I Don’t Understand Our US Immigration Policy
Reuters had an article out today titled US reaches visa cap, skilled workers out of luck. As someone who is constantly trying to recruit great software developers for companies I’m an investor in, this is an insane situation.
The US Immigration Service apparently “reached its annual quota for visa applications in one day.” The article summarizes the situation:
“The Citizenship and Immigration Services received a record of more than 150,000 applications for the H-1B visa on Monday, nearly double the number of visas it can grant for the fiscal year beginning October 1, 2007. Individuals cannot apply for the visa. The employer must apply or submit a petition on the worker’s behalf. The visa is good for up to six years. The government will grant 65,000 visas to those who hold the equivalent of an undergraduate degree and possess the technical expertise in a specialized field, such as engineering and computer programming. Another 20,000 visas will go to people with advanced academic degrees who have technical expertise.”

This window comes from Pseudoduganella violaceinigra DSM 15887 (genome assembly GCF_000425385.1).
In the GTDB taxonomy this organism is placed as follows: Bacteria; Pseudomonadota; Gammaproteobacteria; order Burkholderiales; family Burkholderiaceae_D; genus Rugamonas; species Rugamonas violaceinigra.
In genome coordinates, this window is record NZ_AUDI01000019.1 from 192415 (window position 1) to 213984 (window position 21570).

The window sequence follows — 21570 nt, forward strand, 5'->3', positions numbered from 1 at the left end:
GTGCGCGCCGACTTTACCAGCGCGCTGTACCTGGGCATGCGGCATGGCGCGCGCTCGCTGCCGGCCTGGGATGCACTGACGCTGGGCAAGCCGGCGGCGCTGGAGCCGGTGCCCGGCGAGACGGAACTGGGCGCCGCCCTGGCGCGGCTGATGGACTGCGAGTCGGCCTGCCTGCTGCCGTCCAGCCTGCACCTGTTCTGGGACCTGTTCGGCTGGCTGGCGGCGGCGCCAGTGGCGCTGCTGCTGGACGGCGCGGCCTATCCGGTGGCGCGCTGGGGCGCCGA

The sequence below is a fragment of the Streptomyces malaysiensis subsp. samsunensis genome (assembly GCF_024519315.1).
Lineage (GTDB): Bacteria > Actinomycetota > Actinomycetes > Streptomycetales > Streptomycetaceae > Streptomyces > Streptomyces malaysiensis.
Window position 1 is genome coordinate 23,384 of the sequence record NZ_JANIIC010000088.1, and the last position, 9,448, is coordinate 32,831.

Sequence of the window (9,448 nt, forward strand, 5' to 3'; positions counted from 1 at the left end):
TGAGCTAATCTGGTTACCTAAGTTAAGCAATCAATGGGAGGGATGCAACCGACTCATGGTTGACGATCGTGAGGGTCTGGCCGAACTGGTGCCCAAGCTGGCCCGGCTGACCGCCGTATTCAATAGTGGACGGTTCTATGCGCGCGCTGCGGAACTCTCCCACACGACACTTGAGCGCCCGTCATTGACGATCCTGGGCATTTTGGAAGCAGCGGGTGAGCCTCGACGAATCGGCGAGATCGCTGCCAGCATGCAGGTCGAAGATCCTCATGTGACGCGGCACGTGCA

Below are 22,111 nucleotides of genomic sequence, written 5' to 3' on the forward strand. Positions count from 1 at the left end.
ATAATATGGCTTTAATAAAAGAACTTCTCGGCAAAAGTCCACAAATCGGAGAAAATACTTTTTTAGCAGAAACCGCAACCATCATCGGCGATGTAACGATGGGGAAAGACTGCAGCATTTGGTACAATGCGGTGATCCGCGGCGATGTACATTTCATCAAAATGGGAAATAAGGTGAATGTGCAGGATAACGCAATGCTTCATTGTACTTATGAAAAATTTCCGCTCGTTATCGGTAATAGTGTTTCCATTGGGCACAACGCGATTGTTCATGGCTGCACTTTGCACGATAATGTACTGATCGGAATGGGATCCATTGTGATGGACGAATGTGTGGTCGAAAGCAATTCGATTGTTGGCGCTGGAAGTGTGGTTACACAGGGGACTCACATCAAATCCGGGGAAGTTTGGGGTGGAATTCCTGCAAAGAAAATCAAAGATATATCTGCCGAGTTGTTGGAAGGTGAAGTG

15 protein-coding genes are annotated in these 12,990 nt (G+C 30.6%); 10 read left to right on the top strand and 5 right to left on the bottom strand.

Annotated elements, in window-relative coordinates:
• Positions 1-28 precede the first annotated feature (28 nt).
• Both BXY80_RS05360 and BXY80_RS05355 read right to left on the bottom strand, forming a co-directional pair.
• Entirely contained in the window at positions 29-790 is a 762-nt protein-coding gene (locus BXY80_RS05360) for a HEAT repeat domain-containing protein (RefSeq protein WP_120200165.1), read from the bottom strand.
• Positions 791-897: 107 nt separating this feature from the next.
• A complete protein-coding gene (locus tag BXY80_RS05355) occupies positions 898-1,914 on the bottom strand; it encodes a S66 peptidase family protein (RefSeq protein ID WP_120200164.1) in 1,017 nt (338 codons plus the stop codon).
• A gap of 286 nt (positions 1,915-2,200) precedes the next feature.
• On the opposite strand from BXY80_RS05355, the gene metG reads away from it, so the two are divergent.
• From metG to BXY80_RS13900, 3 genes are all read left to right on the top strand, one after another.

There is just no reason why there should be a quota on this type of H-1B visa. I don’t want to delve into the more generic immigration policy issue, but we are talking about highly educated employees in a segment that is seriously supply constrained, especially if you believe anything about demand over the next 10 years. One of the main reasons I’ve been as involved as I have been in the National Center for Women & Information Technology is because I believe that we don’t have enough qualified software developers in the US and one way to solve for this is to get more women interested.
It certainly doesn’t help when the government artificially constrains the supply of H-1B visa, especially from people that are already employed. Maybe a few of our presidential candidates gearing up for a 2008 run will understand this issue.